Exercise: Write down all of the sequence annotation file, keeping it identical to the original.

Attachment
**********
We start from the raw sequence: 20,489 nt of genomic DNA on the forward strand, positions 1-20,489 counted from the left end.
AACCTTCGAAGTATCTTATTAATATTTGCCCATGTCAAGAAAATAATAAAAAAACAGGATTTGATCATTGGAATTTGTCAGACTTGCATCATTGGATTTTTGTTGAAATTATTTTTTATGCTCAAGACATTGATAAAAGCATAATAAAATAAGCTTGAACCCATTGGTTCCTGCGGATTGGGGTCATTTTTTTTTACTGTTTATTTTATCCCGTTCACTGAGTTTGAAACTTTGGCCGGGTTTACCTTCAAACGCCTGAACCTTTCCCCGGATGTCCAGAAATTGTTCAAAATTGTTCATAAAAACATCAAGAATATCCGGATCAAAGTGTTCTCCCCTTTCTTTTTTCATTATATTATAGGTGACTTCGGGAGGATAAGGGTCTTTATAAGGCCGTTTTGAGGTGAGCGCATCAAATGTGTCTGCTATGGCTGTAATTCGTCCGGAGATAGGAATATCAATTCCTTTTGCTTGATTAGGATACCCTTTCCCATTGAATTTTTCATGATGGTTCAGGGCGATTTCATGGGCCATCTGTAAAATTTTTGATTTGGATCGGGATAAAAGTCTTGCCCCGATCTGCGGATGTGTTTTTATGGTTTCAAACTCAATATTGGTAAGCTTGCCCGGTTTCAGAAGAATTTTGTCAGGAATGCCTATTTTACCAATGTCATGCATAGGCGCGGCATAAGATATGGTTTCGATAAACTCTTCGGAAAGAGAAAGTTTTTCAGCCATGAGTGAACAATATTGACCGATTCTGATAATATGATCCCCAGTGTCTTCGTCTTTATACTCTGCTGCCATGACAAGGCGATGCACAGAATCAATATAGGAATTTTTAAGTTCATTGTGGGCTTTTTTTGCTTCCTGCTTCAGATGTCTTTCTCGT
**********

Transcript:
We start from the raw sequence: 20,489 nt of genomic DNA on the forward strand, positions 1-20,489 counted from the left end.
AACCTTCGAAGTATCTTATTAATATTTGCCCATGTCAAGAAAATAATAAAAAAACAGGATTTGATCATTGGAATTTGTCAGACTTGCATCATTGGATTTTTGTTGAAATTATTTTTTATGCTCAAGACATTGATAAAAGCATAATAAAATAAGCTTGAACCCATTGGTTCCTGCGGATTGGGGTCATTTTTTTTTACTGTTTATTTTATCCCGTTCACTGAGTTTGAAACTTTGGCCGGGTTTACCTTCAAACGCCTGAACCTTTCCCCGGATGTCCAGAAATTGTTCAAAATTGTTCATAAAAACATCAAGAATATCCGGATCAAAGTGTTCTCCCCTTTCTTTTTTCATTATATTATAGGTGACTTCGGGAGGATAAGGGTCTTTATAAGGCCGTTTTGAGGTGAGCGCATCAAATGTGTCTGCTATGGCTGTAATTCGTCCGGAGATAGGAATATCAATTCCTTTTGCTTGATTAGGATACCCTTTCCCATTGAATTTTTCATGATGGTTCAGGGCGATTTCATGGGCCATCTGTAAAATTTTTGATTTGGATCGGGATAAAAGTCTTGCCCCGATCTGCGGATGTGTTTTTATGGTTTCAAACTCAATATTGGTAAGCTTGCCCGGTTTCAGAAGAATTTTGTCAGGAATGCCTATTTTACCAATGTCATGCATAGGCGCGGCATAAGATATGGTTTCGATAAACTCTTCGGAAAGAGAAAGTTTTTCAGCCATGAGTGAACAATATTGACCGATTCTGATAATATGATCCCCAGTGTCTTCGTCTTTATACTCTGCTGCCATGACAAGGCGATGCACAGAATCAATATAGGAATTTTTAAGTTCATTGTGGGCTTTTTTTGCTTCCTGCTTCAGATGTCTTTCTCGT